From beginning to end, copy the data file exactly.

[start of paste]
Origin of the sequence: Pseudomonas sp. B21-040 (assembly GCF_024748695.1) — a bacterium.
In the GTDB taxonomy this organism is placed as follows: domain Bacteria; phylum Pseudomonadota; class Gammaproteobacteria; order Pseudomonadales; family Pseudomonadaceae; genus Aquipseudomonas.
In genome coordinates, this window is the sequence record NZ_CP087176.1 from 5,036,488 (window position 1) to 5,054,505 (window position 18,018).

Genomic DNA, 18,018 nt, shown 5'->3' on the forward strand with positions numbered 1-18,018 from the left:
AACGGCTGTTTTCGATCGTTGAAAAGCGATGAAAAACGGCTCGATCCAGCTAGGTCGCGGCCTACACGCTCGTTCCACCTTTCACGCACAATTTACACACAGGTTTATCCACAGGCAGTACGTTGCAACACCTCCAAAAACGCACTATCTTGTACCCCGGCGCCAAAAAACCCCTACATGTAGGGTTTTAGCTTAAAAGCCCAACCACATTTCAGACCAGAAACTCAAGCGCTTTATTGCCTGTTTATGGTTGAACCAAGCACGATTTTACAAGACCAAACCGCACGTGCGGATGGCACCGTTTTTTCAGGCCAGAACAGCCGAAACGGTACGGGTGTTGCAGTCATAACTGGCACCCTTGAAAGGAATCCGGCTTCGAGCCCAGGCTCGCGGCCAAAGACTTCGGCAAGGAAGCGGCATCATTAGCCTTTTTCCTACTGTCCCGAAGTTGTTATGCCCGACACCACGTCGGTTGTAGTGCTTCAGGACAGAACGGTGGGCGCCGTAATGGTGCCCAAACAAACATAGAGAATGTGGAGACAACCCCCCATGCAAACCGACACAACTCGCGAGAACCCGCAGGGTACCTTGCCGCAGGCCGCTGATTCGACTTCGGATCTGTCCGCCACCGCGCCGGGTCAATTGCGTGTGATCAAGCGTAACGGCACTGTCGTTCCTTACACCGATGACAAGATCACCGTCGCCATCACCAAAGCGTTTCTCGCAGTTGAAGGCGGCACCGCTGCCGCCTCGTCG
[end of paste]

Origin of the sequence: Pseudomonas sp. B21-040 (assembly GCF_024748695.1) — a bacterium.
In the GTDB taxonomy this organism is placed as follows: domain Bacteria; phylum Pseudomonadota; class Gammaproteobacteria; order Pseudomonadales; family Pseudomonadaceae; genus Aquipseudomonas.
In genome coordinates, this window is the sequence record NZ_CP087176.1 from 5,036,488 (window position 1) to 5,054,505 (window position 18,018).

Genomic DNA, 18,018 nt, shown 5'->3' on the forward strand with positions numbered 1-18,018 from the left:
AACGGCTGTTTTCGATCGTTGAAAAGCGATGAAAAACGGCTCGATCCAGCTAGGTCGCGGCCTACACGCTCGTTCCACCTTTCACGCACAATTTACACACAGGTTTATCCACAGGCAGTACGTTGCAACACCTCCAAAAACGCACTATCTTGTACCCCGGCGCCAAAAAACCCCTACATGTAGGGTTTTAGCTTAAAAGCCCAACCACATTTCAGACCAGAAACTCAAGCGCTTTATTGCCTGTTTATGGTTGAACCAAGCACGATTTTACAAGACCAAACCGCACGTGCGGATGGCACCGTTTTTTCAGGCCAGAACAGCCGAAACGGTACGGGTGTTGCAGTCATAACTGGCACCCTTGAAAGGAATCCGGCTTCGAGCCCAGGCTCGCGGCCAAAGACTTCGGCAAGGAAGCGGCATCATTAGCCTTTTTCCTACTGTCCCGAAGTTGTTATGCCCGACACCACGTCGGTTGTAGTGCTTCAGGACAGAACGGTGGGCGCCGTAATGGTGCCCAAACAAACATAGAGAATGTGGAGACAACCCCCCATGCAAACCGACACAACTCGCGAGAACCCGCAGGGTACCTTGCCGCAGGCCGCTGATTCGACTTCGGATCTGTCCGCCACCGCGCCGGGTCAATTGCGTGTGATCAAGCGTAACGGCACTGTCGTTCCTTACACCGATGACAAGATCACCGTCGCCATCACCAAAGCGTTTCTCGCAGTTGAAGGCGGCACCGCTGCCGCCTCGTCG